A couple of weeks ago, there were enough mature purple-fleshed daikon in the garden to send me scurrying to cookbooks in search of recipes.
I settled on stewing a whole chicken, browned beforehand in sesame and peanut oils, nestled snuggly into a Dutch oven amid ample chunks of daikon and a hearty handful of shiitake mushrooms. Then, aromatic additions of thinly sliced ginger, smashed garlic cloves and chopped scallions; splashes of soy sauce, rice wine vinegar and cooking sherry … a tasty concoction, if I do say so myself, though my part in its creation amounted to a willingness to follow instructions, obedient creature that I am.
If only I’d planted more of these interestingly colored Asian radishes! If only naughty cat Isadora had not dug out a goodly portion of the row!
This particular Chinese hybrid, KN-Bravo, grows to about 5 inches in length and measures 3 inches or so in diameter. Some varieties of daikon (the word is Japanese:“dai” – large; “kon” – root ) are measured not in inches, but by the foot. Individual daikon 3- to 4-feet long and weighing 40 to 50 pounds have been recorded.
Like most vegetables of such unusual color, the longer the KN-Bravo purple daikon cooked, the less vibrant it appeared, until finally the chunks of daikon were mostly a boring gray-brown. Too bad, but they tasted fantastic anyway.
Most daikon varieties on the market are white. The KN-Bravo’s color is courtesy of anthocyanin, a naturally occurring pigment. There are a few red-, green-, pink- and even black-colored varieties for adventurous gardeners to trial.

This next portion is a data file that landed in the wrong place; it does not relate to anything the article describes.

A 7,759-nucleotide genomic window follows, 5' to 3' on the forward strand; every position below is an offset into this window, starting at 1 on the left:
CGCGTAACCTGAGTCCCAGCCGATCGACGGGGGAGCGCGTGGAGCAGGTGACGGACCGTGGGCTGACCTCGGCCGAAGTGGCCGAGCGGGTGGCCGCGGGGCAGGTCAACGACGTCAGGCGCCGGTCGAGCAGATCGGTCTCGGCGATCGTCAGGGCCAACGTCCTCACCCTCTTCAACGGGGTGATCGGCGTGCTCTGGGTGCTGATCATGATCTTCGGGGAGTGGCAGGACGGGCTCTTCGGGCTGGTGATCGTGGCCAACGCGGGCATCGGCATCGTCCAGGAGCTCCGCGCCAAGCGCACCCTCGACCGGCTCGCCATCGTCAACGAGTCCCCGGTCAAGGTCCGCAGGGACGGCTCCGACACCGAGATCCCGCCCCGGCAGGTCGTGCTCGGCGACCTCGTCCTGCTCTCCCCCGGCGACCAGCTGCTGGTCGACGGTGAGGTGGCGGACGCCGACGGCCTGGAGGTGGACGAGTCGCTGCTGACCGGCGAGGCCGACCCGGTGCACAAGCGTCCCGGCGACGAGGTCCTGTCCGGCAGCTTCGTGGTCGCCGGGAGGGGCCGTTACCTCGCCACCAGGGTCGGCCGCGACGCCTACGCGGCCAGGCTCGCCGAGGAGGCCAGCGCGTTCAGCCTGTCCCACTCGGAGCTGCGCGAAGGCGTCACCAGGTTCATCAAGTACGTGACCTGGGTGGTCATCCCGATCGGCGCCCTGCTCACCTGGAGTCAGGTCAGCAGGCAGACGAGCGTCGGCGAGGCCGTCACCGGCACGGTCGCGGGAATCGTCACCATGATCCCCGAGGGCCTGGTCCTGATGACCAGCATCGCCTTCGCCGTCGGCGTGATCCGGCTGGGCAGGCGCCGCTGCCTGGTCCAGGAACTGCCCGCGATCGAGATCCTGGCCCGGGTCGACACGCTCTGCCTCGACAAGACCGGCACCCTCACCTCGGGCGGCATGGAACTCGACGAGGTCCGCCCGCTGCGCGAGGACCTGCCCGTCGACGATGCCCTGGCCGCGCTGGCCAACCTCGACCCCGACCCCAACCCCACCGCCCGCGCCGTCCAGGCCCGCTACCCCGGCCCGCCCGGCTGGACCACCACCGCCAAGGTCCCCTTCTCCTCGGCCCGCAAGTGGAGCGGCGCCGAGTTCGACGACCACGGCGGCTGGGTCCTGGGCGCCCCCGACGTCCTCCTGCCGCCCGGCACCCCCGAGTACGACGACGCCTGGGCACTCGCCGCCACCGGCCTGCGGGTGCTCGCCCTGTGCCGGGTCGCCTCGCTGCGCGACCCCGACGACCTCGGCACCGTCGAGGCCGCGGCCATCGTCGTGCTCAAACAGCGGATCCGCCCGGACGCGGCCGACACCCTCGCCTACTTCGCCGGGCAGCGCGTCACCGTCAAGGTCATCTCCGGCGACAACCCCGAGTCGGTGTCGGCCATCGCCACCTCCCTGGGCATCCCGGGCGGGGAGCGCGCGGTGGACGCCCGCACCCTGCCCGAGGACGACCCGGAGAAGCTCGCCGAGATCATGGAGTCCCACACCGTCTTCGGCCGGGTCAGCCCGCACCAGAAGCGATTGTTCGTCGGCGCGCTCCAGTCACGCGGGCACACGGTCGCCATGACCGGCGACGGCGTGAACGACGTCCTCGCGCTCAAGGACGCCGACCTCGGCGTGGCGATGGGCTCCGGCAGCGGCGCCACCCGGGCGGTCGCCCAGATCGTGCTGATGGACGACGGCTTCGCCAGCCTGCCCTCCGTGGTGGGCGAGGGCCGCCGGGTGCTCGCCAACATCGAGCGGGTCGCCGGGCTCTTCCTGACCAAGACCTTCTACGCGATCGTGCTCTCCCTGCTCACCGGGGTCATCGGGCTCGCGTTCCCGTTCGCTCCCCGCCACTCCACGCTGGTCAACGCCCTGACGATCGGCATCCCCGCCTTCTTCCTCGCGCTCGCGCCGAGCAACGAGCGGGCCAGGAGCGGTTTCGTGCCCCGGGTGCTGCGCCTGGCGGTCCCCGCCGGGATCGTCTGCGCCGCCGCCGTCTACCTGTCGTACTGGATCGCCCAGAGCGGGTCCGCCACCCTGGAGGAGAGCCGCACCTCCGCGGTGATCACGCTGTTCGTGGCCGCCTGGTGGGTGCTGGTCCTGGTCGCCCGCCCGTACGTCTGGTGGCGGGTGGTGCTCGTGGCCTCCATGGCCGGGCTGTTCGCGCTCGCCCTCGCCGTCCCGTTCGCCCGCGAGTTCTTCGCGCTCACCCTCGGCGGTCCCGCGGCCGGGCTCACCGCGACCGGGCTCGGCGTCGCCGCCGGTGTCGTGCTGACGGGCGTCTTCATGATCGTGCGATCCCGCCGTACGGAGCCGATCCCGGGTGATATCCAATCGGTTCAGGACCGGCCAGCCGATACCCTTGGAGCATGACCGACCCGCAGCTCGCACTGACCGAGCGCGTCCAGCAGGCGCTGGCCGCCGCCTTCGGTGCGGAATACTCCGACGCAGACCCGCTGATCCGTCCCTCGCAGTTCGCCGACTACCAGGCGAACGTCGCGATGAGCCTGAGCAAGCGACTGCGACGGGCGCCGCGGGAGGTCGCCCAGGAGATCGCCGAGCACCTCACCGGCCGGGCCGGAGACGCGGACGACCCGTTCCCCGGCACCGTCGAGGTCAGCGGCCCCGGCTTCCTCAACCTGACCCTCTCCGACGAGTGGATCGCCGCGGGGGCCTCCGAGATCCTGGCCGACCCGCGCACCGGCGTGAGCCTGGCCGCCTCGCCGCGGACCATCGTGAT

When harvesting daikon, it is probably best to use a garden fork and lift the roots. Longer ones tend to snap off when you apply brute force and pull them out (ask me how I know).
Like any radish – because that’s what daikon is – the growing requirements are fairly modest, though they do require a longer growing period than our traditional radishes. Daikon taste best when grown in the cooler months. Provide decent soil and an inch or so of water a week. The seed should be sown a half-inch to an inch deep and spaced 4- to 6-inches apart.
Summer Cross hybrid is a dependable variety, producing large, lengthy mildly flavored 18-inch roots in 45 days or so. As mentioned, daikon is good stewed, and it can serve as a replacement for turnips, in whole or part, as the cook desires. Daikon can be eaten raw or used in stir-fry dishes, tempura, pickle recipes.
Since we’re on the topic of exotic radishes, I’ve enjoyed growing Nero Tondo black Spanish radishes, too. These are large and round. They grow sweeter with cold weather.
Watermelon radish, also known as rose heart or red meat, is a variety of Chinese daikon inauspicious until cut open. Like some sort of edible geode, all the beauty is contained inside. Watermelon radishes are a lovely vibrant color and look gorgeous in thin slices, arrayed artfully on a serving plate.
Fortunately, watermelon radishes taste nothing like watermelons, which, you’ll be interested to know, I cannot abide – so much so, a few years back as a young lass, desirous of spitting out said seeds in concert with others who were enjoying spitting out their watermelon seeds, I was forced to rid said seed of all foul watermelon taste through vigorous washing, preparatory to placing them in my mouth for fun spitting action.
Quintin Ellison is editor of The Sylva Herald.